After years of stagnant or falling wages, California teachers finally are getting meaningful pay raises, new state figures show. The average teacher salary in 2015 was $74,090, up 3.8 percent from 2014.
From 2009 to 2013, in the midst of government cutbacks and furloughs tied to the recession, average, inflation-adjusted teacher pay in California fell by about 5 percent. It rose slightly during the 2014 school year, and now sits about where it was in 2009.
The number of public school teachers statewide grew by about 7,000, or 2.6 percent, from 2014 to 2015 – also a shift from years of teacher cuts.
The average public school superintendent salary in 2015, excluding part-timers, was roughly $179,000, up more than 4 percent from 2014. However, that includes only base pay, and many superintendents receive a significant benefit through stipends and bonuses.
California ranks in the top five nationwide for average teacher salaries, according to the National Education Association. It is also more expensive to live in California than most other states.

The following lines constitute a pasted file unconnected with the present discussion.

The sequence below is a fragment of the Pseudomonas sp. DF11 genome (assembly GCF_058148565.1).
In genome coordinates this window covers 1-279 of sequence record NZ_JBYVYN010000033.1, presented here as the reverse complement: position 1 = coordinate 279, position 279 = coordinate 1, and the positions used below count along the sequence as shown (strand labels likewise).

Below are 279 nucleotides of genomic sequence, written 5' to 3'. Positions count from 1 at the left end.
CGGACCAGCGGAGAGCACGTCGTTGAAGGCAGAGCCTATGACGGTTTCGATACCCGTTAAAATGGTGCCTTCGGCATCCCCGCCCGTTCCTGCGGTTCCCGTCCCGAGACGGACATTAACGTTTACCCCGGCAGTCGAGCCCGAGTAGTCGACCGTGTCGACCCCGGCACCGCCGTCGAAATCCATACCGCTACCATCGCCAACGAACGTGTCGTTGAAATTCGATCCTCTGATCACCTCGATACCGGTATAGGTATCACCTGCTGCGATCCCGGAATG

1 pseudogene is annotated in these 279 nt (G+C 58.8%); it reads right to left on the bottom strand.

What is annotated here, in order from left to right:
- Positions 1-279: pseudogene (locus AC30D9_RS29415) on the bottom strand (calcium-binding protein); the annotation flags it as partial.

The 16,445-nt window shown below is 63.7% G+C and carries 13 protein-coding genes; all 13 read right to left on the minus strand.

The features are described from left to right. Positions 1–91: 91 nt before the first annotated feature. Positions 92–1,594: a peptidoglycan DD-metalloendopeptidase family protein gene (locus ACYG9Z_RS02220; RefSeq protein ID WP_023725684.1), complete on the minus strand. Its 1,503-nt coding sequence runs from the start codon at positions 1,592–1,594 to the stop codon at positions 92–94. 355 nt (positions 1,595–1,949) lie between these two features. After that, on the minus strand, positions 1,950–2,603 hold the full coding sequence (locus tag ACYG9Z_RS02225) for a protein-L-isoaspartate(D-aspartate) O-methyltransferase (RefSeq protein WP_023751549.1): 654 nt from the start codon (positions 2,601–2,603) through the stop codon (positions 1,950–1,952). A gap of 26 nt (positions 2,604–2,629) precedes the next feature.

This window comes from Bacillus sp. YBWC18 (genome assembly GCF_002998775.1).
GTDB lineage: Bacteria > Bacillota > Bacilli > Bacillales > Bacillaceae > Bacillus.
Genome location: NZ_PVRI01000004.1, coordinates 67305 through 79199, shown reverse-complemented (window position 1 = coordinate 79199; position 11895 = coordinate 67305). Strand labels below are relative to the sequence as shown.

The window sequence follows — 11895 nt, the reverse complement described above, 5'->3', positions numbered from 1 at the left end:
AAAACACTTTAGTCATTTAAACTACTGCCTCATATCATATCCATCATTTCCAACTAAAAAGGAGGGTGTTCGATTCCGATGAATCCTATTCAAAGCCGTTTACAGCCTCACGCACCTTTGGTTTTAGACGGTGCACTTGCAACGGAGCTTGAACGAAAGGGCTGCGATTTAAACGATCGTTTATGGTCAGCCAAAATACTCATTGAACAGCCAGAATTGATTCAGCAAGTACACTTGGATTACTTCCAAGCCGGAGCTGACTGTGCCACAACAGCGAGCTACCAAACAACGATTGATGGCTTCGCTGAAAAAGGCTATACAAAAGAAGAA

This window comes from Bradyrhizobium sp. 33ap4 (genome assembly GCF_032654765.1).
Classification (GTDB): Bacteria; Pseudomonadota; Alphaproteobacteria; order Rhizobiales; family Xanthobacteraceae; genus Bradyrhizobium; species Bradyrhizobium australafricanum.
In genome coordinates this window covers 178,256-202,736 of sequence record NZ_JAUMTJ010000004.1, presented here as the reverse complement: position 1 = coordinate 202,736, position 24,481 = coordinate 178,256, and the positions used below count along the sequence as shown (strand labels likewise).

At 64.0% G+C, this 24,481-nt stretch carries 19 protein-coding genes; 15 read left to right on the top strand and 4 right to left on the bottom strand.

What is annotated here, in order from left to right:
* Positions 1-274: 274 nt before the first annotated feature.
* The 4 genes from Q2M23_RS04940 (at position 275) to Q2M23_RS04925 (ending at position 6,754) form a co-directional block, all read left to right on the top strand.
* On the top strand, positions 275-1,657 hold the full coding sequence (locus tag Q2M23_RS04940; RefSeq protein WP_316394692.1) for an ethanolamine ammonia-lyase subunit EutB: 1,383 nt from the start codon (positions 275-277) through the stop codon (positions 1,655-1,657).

Teacher pay varies widely by district. Average teacher salaries are generally a reflection of three factors: the cost of living in a community; how much a district is willing to pay; and the number of experienced teachers the district employs.
Five school districts, most in the Bay Area, pay their teachers, on average, more than $100,000 – likely still not enough to afford to purchase a home in their communities. At least 10 school districts in rural areas pay their teachers, on average, less than $45,000 annually.